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Posts Tagged ‘Dana Ward

Attention Span 2011 | Dan Thomas-Glass

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Andrew Zawacki | Glassscape | Projective Industries | 2010

As I wrote on the 30 Word Review of this one: “I love the ‘tendons & tensions’ of the line/break, [Andrew] Zawacki’s attention to “global capital                    ’s local / cater- / waul.” I’ll admit to a minor Andrew Zawacki obsession. Dude can write.

Brian Ang | Paradise Now | Grey Book | 2011
Brian Ang | Communism | Berkeley Neo-Baroque | 2011

Brian Ang is moving toward something big & loud & unapologetic. He is diving into something. I do not always understand the tracks he leaves but I relish the motion.

Dana Ward | Typing Wild Speech | Summer BF | 2010
Dana Ward | The Squeakquel | The Song Cave | 2011

Someone (I can’t remember who) said Dana Ward is picking up where Bruce Boone left off. Nada Gordon recently said: “where Sartre gets nauseated, Dana sees kinetics and light.” Those kids are all right, but what grabs me & won’t let go, what’s uniquely him, is the abundant love of people in there. Dana Ward loves us, people, get up.

VA | Displaced Press | 2011

I bought the subscription. $50 for books by Thom Donovan, Brandon Brown, Suzanne Stein, Samantha Giles, Taylor Brady & Rob Halpern. This is so exciting. Brian Whitener et. al. are doing such awesome work, it deserves its own entry.

erica lewis | camera obscura | BlazeVOX | 2010

Taught this book to seventeen eighth-grade girls. It prompted reams of writing, turning a classroom into a camera obscura, questions about time, experience, memory, photography, & a bunch more. Can’t wait to do it again.

Joseph Lease | Testify | Coffee House | 2011
Joseph Lease | X Angel City | Sacrifice | 2010

Before this year I hadn’t read Joseph Lease. The fact that that fact changed is one of the things I will remember about this year. These dreamy & intensely felt poems believe so hard they make you believe along with them.

Juliana Spahr | Well Then There Now | Black Sparrow | 2011

“Gentle Now, Don’t Add to Heartache” is in my personal top-ten of best poems of the naughts. It’s found a beautiful new home among a range of other previously published work here; the whole is an impressive statement of Juliana Spahr’s aesthetic & concerns. 

Lauren Levin | Keenan | Lame House | 2011
Lauren Levin | Not Time | Boxwood | 2009

Lauren Levin’s chaps were big for me this year. She is doing something that not even the hyper-gendered hyperbole of Ron Silliman’s excitement a couple years back does justice to. These rad clashy ping-pong lines, big loops of sound & thinking. Watch out world.

Michael Cross | Haecceities | Cuneiform | 2010

Big but also tight. Constrained but so effusive. Every time I pick this book up I hear a new angle of language, some lost repose of history. Michael Cross has a project that is so different from most; I’m very happy he’s doing it.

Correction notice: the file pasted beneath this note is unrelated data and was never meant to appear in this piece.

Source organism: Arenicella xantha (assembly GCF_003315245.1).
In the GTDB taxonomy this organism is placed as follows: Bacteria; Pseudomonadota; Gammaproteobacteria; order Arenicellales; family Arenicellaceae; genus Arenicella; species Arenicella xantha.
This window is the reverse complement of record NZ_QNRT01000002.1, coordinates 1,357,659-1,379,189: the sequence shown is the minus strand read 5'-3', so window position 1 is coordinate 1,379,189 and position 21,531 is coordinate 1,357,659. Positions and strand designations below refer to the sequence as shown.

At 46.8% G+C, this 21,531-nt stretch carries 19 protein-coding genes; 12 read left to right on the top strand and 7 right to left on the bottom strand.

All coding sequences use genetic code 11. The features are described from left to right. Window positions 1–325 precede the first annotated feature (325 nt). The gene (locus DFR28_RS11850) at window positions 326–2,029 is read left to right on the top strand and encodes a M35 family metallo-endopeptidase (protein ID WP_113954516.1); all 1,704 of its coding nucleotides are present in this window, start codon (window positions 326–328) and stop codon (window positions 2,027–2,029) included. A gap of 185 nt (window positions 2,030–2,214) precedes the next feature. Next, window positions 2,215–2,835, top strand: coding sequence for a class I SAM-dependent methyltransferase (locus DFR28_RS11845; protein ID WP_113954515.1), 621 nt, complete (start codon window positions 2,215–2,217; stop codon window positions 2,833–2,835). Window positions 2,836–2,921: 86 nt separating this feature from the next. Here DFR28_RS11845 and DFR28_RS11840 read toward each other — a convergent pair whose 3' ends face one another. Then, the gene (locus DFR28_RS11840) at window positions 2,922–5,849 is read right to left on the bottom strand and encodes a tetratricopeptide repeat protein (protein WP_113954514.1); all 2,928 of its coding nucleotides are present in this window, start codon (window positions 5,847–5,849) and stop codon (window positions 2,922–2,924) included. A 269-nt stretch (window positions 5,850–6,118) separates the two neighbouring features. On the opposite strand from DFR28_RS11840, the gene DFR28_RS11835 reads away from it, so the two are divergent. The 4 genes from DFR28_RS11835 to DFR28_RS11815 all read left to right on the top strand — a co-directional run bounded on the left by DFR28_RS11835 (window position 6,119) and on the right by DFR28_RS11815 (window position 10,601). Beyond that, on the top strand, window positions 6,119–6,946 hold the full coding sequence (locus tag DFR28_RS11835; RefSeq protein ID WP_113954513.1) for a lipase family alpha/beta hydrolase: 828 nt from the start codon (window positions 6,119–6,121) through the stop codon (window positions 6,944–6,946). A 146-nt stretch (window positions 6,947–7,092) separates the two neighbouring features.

Phoebe Wayne | Lovejoy | c_L Books | 2010

Phoebe Wayne is a librarian by trade, so she thinks about cataloguing & preserving. That kind of thinking becomes very interesting in the world of public art on freeway pillars set to be demolished, as in the case of Lovejoy. It is also very interesting in the context of poetry itself, & chapbook publishing in particular. The ephemera that this list is part of the project of cataloguing, too—& the beautiful phrases we get to sculpt of our hours.

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Dan Thomas-Glass is a poet and teacher in the East SF Bay Area. He edits With + Stand.

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Attention Span 2011 | Cathy Wagner

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Cecilia Vicuña and Ernesto Livon-Grosman, ed. | Oxford Book of Latin American Poetry: A Bilingual Anthology | Oxford | 2009

Beautifully polemical anthology that situates Latin American poetry in its complicated historical and cultural matrices. Alongside work by poets we’ve heard of (or should have), represented here are Aztec and Mayan poems addressing the European invasion; astonishing oral poetry, old and new; and a selection of visual and concrete poetry that connects the midcentury concrete poetry revolution to indigenous traditions. The anthology draws attention to the influence of indigenous poets on avant-garde internationalistas: “The poet is a God. Don’t sing about rain, poet. Make it rain!” an Aymara poet told Vicente Huidobro. Many poems here reflect what Vicuña calls “a poetics of resistance.” I was elated by Gabriel Gudding’s translations of the Nicaraguan Ruben Dario, whose poems Englished had never shaken me before.

Christopher Nealon | The Matter of Capital: Poetry and Crisis in the American Century | Harvard | 2011

Brilliantly makes its case: that contemporary and recent poetry has all along been influenced by and actively investigating the workings of capital. I didn’t agree with every one of Nealon’s interpretations of individual poems, but I rarely find myself reading criticism with this much note-taking gusto. I have been telling everyone about this book.

Srecko Kosovel, tr. from Slovene by Ana Jelnikar and Barbara Siegel Carlson | Look Back, Look Ahead: The Selected Poems of Srecko Kosovel | Ugly Duckling | 2010